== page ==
Licensed spectrum remains perhaps the most important building block in the wireless industry. As a result, nationwide carriers like Verizon, AT&T, T-Mobile and Sprint are eager to both obtain suitable spectrum holdings across the country, and to use those spectrum licenses in the most effective way possible.
But where exactly do these nationwide carriers own spectrum? And what type of spectrum do they own? And how much?
To answer these questions, FierceWireless has once again partnered with Allnet Insights & Analytics, a wireless spectrum research and analysis firm, to map out exactly how much spectrum each of the four Tier 1 nationwide U.S. wireless carriers currently owns. Also included in this list is Dish Network, which for the past several years has been quietly accumulating a war chest of spectrum that today almost rivals that of T-Mobile.
These maps and charts include all pending spectrum transactions filed before April 30, 2017 (the FCC reviews all license spectrum transactions). Importantly, these maps and charts also include the results of the FCC’s recently completed incentive auction of TV broadcasters’ unwanted 600 MHz licenses. For complete details on the results of that auction, click here. Allnet Insights' data also includes the spectrum AT&T is getting access to through its partnership with FirstNet.
In order to highlight what types of spectrum each carrier owns, Allnet Insights & Analytics broke its charts and maps out into three categories:
- Low Band: 600 MHz, 700 MHz and Cellular/SMR (which is Sprint's spectrum adjacent to the Cellular band)
- Mid Band: PCS, AWS-1/2/3/4
- High Band: WCS (2.3 GHz), EBS/BRS (2.5 GHz)
It’s important to note that each spectrum band has its own unique characteristics. For example, low-band spectrum is ideal for covering large geographic areas and penetrating buildings. High-band spectrum, on the other hand, typically doesn’t transmit as far as low-band spectrum but is generally able to carry more data at faster speeds.
So let’s get on with it!
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This chart breaks down the spectrum held by the top five spectrum holders in the United States further, showing how much spectrum each holds in the nation’s top five largest markets. Allnet notes that, in Dallas, Verizon's low band spectrum holdings are much lower than the other top five markets because AT&T owns both of the cellular licenses in this market.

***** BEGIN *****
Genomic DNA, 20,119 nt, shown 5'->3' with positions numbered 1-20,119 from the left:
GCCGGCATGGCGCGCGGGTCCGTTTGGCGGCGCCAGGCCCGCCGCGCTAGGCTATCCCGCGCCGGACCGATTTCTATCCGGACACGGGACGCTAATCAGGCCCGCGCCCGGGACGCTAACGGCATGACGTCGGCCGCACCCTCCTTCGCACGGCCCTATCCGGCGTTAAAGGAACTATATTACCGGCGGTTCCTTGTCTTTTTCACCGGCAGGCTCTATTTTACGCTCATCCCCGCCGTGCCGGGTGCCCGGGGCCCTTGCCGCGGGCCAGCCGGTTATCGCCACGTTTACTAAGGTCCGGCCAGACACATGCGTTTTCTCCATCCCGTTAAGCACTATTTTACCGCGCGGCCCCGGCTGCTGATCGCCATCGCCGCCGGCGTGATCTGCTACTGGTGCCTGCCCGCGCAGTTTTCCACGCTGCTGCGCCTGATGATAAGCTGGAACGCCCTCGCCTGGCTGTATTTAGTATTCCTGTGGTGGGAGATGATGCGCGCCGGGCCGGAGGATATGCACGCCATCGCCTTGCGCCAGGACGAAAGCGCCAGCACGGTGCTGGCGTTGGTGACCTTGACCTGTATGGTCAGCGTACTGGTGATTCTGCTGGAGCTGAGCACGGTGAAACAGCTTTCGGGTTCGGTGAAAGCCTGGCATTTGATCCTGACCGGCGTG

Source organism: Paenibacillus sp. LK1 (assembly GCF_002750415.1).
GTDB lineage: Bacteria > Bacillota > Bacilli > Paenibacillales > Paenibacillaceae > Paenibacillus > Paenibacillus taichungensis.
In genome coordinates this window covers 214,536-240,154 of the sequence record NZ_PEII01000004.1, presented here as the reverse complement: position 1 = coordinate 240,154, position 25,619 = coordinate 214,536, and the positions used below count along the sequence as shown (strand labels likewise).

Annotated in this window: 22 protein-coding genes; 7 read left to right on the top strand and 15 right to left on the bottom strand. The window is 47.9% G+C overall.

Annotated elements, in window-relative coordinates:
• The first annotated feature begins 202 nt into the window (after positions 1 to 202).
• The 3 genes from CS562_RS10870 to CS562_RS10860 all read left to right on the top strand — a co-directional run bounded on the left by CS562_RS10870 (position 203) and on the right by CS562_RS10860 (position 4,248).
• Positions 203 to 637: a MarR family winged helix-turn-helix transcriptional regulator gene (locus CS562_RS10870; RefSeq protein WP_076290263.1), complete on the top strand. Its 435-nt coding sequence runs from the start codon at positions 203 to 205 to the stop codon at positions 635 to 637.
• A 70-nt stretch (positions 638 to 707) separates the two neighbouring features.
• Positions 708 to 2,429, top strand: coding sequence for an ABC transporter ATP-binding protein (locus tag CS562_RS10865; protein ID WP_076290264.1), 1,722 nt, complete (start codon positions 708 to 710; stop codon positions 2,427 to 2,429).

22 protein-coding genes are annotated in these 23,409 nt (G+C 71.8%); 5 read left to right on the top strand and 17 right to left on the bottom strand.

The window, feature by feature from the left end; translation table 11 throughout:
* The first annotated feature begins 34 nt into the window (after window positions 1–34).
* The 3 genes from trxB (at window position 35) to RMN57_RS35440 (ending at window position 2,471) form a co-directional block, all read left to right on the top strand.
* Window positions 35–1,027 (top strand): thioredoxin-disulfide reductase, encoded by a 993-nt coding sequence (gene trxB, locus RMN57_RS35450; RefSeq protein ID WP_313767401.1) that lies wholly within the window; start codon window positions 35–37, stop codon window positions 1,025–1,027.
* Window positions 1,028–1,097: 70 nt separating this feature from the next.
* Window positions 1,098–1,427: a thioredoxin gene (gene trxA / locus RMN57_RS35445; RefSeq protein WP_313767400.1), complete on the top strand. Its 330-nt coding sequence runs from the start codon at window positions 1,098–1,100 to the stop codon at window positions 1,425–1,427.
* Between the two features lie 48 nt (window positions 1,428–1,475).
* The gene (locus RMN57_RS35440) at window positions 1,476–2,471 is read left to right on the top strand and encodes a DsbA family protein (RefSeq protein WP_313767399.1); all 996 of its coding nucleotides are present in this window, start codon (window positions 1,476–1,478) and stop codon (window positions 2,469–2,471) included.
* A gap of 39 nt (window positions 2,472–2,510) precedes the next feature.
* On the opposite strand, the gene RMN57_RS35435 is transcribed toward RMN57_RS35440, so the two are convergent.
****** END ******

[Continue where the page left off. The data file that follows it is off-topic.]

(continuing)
This chart breaks down the spectrum held by the top five spectrum holders in the United States further, showing how much spectrum each holds in the nation’s top 6-10 largest markets.
However, to be clear, these maps do not include spectrum in the millimeter-wave range, which is generally spectrum above 28 GHz. If AT&T closes its purchase of FiberTower and Verizon closes its purchase of Straight Path, the two carriers stand to own the bulk of the nation’s available, licensed millimeter-wave spectrum. Indeed, Allnet Insights & Analytics noted AT&T would own roughly 136 MHz of millimeter wave spectrum with FiberTower’s active licenses (or over 450 MHz of millimeter wave spectrum if all of FiberTower’s terminated licenses are restored) and Verizon stands to gain over 1200 MHz of millimeter-wave spectrum. Both carriers have said such spectrum will underpin their planned 5G networks.
Now that we’ve taken a look at spectrum ownership on a nationwide average, and in the nation’s top 10 largest markets, it’s time to get a detailed look at the total amount of high-, mid- and low-band spectrum each carrier owns across the United States.
Scroll down for maps for Verizon, AT&T, Sprint, T-Mobile and Dish.
Verizon is the nation’s largest wireless carrier with around 146 million customers at the end of the first quarter. The operator’s LTE network covers roughly 314 million POPs. Verizon initially built its LTE network on the 700 MHz spectrum licenses it won in the FCC’s 700 MHz spectrum auction during 2008. It has since bolstered those spectrum holdings via acquisitions of other licenses including AWS-1 spectrum licenses as well as spending roughly $10.4 billion in 2015 on AWS-3 spectrum licenses.
However, Verizon did not win any 600 MHz licenses in the FCC’s recent incentive auction.